Speaker 2:

Yes, the community is important and introverts, I think. Sometimes, you know, it's easy to justify that we're just lonely people. But that's just. That's not how we're built. We're built to connect with others. Maybe we don't like to socialize for very long or, you know, there might be certain things that extroverts do well that we don't. But we're made to be commune with other people and that's the one big thing.

Speaker 2:

There was one big challenge when I arrived was that for the first two years it was a big struggle. I had friends but I didn't feel like I was really connecting with them, and so the first two years was a big struggle until I had to make the choice where you know what I'm going to have to go out there. It's not going to change unless I change. And when I started going out, I actually started meeting international students, realizing that they were going through the same experiences I was going through. And when you start making those connections, then you start building those bonds and then that's when I'd say that's when I really started enjoying the country and the culture, but knowing that there's a safety net, knowing that others are going through the same thing, they're away from their families and they also want a bonding. So definitely, community is huge.

Speaker 1:

So back in 2005, when you first landed in the USA, what was it like for you? How did you go about making these new connections, meeting these fellow students?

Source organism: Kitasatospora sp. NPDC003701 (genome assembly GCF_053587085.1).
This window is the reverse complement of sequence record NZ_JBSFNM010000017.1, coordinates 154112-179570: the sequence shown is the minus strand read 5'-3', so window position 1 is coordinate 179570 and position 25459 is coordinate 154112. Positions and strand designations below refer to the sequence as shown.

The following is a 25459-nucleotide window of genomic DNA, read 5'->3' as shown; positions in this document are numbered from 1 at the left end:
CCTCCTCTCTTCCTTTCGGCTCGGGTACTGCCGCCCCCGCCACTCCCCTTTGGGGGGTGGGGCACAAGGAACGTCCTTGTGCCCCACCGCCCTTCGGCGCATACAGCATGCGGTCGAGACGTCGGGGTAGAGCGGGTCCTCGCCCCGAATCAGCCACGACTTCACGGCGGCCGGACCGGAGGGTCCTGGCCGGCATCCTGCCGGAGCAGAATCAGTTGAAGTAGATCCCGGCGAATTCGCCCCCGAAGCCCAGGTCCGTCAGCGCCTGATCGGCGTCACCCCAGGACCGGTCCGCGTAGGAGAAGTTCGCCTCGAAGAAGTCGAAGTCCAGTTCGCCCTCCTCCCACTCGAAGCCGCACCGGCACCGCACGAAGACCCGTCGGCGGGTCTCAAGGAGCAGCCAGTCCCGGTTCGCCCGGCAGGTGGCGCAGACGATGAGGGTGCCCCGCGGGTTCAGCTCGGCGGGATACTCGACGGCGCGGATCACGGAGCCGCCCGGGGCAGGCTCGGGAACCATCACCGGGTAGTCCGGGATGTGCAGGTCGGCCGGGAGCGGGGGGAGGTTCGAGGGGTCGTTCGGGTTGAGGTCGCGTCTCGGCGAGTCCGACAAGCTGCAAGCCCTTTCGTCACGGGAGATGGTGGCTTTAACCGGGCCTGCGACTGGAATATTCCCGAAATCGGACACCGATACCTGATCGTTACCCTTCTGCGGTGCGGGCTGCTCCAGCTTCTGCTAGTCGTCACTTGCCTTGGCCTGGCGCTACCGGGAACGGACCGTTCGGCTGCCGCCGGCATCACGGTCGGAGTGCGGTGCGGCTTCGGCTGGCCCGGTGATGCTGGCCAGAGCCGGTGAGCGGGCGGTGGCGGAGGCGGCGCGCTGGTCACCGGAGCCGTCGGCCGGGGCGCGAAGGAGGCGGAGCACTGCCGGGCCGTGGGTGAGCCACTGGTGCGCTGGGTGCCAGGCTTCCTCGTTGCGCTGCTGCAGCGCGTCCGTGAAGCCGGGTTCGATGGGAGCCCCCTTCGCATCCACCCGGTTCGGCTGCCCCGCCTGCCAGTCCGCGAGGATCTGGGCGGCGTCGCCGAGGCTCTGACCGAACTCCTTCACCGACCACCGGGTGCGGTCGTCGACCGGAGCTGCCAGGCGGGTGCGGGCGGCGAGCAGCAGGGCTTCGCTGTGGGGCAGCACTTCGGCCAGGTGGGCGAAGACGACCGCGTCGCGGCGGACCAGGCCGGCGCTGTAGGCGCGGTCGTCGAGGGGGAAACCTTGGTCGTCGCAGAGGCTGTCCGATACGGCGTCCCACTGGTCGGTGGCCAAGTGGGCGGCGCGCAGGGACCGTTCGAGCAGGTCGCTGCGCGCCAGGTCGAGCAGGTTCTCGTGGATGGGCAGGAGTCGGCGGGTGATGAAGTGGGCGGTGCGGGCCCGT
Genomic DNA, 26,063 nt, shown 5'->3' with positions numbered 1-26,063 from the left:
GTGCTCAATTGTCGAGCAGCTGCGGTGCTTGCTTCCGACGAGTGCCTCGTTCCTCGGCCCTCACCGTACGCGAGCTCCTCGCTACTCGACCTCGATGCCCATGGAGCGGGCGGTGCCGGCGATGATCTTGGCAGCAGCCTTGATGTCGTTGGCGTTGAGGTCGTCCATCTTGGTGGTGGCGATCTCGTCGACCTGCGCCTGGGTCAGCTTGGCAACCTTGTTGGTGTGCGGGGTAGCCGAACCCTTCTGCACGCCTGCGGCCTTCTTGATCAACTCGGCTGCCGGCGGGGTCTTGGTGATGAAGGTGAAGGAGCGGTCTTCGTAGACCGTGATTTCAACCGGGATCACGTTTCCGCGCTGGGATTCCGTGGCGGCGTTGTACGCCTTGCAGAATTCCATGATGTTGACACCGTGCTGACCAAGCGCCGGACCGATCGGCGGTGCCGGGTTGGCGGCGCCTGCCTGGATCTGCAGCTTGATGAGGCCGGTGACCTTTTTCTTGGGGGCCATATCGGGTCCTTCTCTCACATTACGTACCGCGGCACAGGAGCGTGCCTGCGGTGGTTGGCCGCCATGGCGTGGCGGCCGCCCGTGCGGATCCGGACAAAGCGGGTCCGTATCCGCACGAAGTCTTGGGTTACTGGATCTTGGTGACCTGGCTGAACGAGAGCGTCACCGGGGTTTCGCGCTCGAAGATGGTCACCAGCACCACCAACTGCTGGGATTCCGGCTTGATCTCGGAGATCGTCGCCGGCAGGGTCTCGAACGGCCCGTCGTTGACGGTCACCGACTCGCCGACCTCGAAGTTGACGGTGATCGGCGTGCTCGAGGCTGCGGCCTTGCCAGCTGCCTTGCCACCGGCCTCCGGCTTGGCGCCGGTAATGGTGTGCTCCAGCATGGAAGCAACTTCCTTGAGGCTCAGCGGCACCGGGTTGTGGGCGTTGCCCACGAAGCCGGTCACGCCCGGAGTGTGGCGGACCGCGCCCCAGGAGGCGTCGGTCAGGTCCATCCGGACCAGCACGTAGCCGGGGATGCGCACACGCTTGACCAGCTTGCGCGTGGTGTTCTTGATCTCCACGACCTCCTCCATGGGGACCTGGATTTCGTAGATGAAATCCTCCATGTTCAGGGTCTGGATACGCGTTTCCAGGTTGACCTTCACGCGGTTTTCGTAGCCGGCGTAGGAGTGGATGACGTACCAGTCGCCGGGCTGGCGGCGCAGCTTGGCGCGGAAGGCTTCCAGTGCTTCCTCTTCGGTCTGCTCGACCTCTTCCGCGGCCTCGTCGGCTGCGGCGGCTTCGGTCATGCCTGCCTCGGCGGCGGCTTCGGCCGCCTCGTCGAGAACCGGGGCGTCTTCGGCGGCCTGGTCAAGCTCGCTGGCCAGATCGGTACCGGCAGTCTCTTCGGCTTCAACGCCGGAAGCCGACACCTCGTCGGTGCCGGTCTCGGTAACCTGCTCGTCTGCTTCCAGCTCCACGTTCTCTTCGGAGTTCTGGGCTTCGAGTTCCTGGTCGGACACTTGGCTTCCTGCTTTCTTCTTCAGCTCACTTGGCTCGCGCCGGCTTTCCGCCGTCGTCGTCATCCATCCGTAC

Speaker 2:

Yeah, well, the one thing I learned was I'm not going to meet the students studying all day and be locked up in my room, which is what I did a lot of the times. The studying was good, but I was also avoiding a lot of activities that I can do with students, and every time I didn't want to really socialize and so I'll be in my room because I was always getting again social anxiety and panic attacks that the only safest place was my room where I could just let go and be myself. Um, but one of the things I started doing is started joining different organizations, or you know, if a friend invites me to go somewhere, that I actually just actually say yes. So trying to say yes more was very helpful and just the idea that, oh, you know, it's going to be a lot of people or it's going to, you know, I might not like it At this point.

Speaker 2:

I just learned to start saying yes to things and maybe no to others as well. I think that was a key Once I had that group of five, six friends, that we do things together. It allowed me to feel safe and allowed me to go out there. But you have to initiate and you have to know too, that any friend you have right now, or best friend, they were once strangers at one point, before you got to be friends and know them and just know that there might be another person, stranger, who could be your best friend for life and if you think about it when you go out, you might have a better opportunity to connect with the right people.

Speaker 1: